Can a survey really be so bad by accident?

When I was alerted to the fact that the public administration and constitutional affairs committee (PACAC) of the House of Commons had produced a survey asking members of the public about priorities for a constitution, democracy and rights commission, I sought it out. Like many, I think there are serious flaws in our democratic processes and would like my views to be taken into account. Even for someone with low expectations, however, what I found was disappointing. If a first-year student taking a minor option in survey design had produced something half as bad, they would have been rightly called out for lack of preparation and serious effort.

For a start the survey is pretty flimsy. Out of seven questions, only one is about the substantive issue; the rest ask for demographic details.

The one question that really matters is confusing. Asking about the priorities for a commission, the survey produces a list of statements and asks: “From the options below, rank them based on what you think the priority should be. With 1 being the biggest priority and 5 not being a current priority.” Ignoring the faulty grammar, it is not at all clear whether you are being invited to identify the top five issues in order, or to judge each issue on the one-to-five scale provided.

There is no opportunity to add issues to the list, nor to explain what it is about any particular issue that makes it a priority for you. It is not possible for the respondent to explain how they are interpreting the question.

Most importantly, several of the questions are extremely leading. For example, “Ensuring a ‘proper balance between the rights of individuals, our vital national security and effective government’ by updating the Human Rights Act” implies that the current balance is improper and that the Human Rights Act impedes vital national security and effective government. This is, to say the least, a strongly contested view. How is someone who wants to strengthen human rights expected to respond to such a question?

Another statement that you are invited to rank is simply: “The ability of our security services to defend us against terrorism and organised crime.” Anyone who has not been closely following politics might reasonably be baffled by the inclusion of such a statement in a survey ostensibly about constitutional reform.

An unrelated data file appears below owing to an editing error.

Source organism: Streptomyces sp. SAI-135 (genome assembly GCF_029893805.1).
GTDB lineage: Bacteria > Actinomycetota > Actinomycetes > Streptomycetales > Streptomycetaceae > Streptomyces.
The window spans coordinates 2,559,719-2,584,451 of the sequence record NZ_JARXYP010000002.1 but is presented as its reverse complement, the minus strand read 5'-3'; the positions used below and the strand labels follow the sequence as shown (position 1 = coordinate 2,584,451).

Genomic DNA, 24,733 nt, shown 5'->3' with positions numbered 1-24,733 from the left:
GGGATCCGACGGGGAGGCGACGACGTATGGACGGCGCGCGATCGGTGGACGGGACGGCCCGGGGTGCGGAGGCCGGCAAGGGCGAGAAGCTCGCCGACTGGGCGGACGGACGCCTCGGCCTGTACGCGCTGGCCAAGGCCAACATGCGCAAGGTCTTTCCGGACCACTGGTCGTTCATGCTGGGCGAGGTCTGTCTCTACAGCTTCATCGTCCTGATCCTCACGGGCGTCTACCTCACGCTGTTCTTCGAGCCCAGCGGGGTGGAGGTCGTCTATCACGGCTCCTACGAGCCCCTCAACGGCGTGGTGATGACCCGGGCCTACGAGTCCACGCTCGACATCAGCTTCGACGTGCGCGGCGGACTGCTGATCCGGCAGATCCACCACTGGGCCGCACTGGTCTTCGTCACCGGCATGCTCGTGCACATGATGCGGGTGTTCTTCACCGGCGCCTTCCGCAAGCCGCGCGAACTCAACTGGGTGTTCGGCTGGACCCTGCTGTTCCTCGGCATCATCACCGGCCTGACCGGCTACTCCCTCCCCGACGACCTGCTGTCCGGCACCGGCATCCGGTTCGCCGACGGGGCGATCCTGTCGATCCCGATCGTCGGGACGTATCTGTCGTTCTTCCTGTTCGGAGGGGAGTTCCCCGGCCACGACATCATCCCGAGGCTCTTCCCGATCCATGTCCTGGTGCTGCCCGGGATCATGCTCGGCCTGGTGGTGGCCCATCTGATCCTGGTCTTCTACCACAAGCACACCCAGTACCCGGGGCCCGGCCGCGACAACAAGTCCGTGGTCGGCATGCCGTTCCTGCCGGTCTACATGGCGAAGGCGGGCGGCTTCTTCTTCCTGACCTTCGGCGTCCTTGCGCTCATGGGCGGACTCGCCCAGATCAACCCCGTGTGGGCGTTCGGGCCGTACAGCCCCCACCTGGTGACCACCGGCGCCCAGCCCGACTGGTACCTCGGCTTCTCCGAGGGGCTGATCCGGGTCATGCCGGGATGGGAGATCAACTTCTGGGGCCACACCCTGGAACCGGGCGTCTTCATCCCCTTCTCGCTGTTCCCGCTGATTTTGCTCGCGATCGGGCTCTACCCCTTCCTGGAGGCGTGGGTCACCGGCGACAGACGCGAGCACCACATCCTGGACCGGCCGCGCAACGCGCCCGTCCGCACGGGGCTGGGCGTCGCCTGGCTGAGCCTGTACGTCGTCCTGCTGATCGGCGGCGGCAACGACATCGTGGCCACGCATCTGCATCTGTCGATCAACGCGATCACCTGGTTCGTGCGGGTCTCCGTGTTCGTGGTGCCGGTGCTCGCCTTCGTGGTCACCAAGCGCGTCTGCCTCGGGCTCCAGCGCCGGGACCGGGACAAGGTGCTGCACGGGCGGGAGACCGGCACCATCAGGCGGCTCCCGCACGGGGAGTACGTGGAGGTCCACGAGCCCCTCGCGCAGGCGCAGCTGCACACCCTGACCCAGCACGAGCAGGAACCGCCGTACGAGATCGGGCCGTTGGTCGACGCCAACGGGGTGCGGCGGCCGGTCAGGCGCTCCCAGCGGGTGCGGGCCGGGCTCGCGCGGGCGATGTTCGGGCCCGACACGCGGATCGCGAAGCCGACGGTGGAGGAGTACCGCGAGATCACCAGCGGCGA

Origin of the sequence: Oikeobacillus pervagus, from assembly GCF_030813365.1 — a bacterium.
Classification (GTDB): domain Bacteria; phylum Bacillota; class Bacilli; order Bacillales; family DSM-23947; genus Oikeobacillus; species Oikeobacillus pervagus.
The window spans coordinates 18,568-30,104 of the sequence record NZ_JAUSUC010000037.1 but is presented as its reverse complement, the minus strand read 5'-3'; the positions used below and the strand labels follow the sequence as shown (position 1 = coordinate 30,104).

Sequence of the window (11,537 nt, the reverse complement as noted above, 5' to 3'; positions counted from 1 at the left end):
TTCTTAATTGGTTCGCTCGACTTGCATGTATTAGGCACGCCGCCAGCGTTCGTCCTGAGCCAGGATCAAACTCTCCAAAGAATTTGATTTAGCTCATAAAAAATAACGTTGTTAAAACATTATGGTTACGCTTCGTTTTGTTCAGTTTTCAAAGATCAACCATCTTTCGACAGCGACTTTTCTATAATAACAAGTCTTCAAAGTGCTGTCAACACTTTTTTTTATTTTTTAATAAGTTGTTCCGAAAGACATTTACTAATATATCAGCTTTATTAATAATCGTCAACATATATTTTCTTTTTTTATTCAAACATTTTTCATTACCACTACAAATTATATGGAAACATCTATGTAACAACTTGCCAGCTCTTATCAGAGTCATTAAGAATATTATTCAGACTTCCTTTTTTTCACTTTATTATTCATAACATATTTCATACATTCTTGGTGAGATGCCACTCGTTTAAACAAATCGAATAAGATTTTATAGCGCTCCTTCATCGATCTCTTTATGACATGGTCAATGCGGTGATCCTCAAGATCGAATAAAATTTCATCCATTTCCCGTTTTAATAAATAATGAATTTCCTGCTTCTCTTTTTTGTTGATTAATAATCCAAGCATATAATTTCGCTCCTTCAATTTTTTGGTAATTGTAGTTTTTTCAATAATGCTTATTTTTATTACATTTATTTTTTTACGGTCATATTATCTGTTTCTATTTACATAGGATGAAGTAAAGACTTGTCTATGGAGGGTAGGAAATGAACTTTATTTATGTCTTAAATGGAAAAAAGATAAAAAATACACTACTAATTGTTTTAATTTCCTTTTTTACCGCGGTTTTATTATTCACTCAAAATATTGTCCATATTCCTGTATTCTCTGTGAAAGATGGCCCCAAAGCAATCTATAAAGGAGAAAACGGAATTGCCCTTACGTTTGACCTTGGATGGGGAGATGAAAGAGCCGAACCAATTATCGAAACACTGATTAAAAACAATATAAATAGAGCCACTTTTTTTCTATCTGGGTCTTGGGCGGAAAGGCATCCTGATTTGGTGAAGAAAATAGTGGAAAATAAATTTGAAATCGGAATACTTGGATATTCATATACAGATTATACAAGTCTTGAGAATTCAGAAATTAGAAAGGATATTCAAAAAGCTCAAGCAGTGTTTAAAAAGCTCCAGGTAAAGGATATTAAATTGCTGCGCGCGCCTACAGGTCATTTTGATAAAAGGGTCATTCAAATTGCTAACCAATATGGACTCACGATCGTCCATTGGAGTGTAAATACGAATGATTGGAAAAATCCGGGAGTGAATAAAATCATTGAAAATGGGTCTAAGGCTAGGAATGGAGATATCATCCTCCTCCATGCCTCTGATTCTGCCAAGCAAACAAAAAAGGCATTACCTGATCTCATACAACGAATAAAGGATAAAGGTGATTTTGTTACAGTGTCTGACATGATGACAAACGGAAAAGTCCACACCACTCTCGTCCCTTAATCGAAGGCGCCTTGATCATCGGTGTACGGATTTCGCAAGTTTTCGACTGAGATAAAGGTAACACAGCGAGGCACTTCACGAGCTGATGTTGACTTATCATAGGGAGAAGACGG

Finally, the survey was launched on the 21 October with a closing date of 2 November! If the survey is intended as a serious attempt at public consultation, a window of less than two weeks for responses is laughable. Far from PACAC’s stated aim of “restoring public trust in UK political institutions and the ways that democracy operates”, it signals a lack of serious interest in voters’ opinions.

It is a good rule of thumb in politics that what looks like a conspiracy is usually better explained as a cock-up; and given the track record of this government, incompetence is normally a credible explanation. But could it really be this bad by accident? One suspects not. Lying behind a number of the opaque or misleading questions are obvious elements of the anti-democratic agenda of this most cynical of administrations.

What lies behind the innocent-looking option stated simply as “judicial review”? Those paying attention will suspect that this refers to proposals to limit the capacity of judges to rule on whether government actions are lawful. What is behind the statement about our security services? Those following politics closely will be aware of a current bill seeking to limit legal action against members of the armed forces for instances of alleged abuse; but also limiting the ability of service personnel to bring claims of negligence when given inadequate equipment. Similarly, the “relationship between the Government, Parliament and the courts” likely obscures the declared intention to stop the courts preventing government acting illegally, as they did when Johnson prorogued parliament for no good reason.

It is very hard to overcome the suspicion that the survey was designed in order to allow ministers to claim public support for whatever line of action they have already determined.

Do look at the survey. Do complete it in a way that can’t be distorted. But, most of all, stand ready to refute any dubious claims made on the basis of such a disingenuous exercise.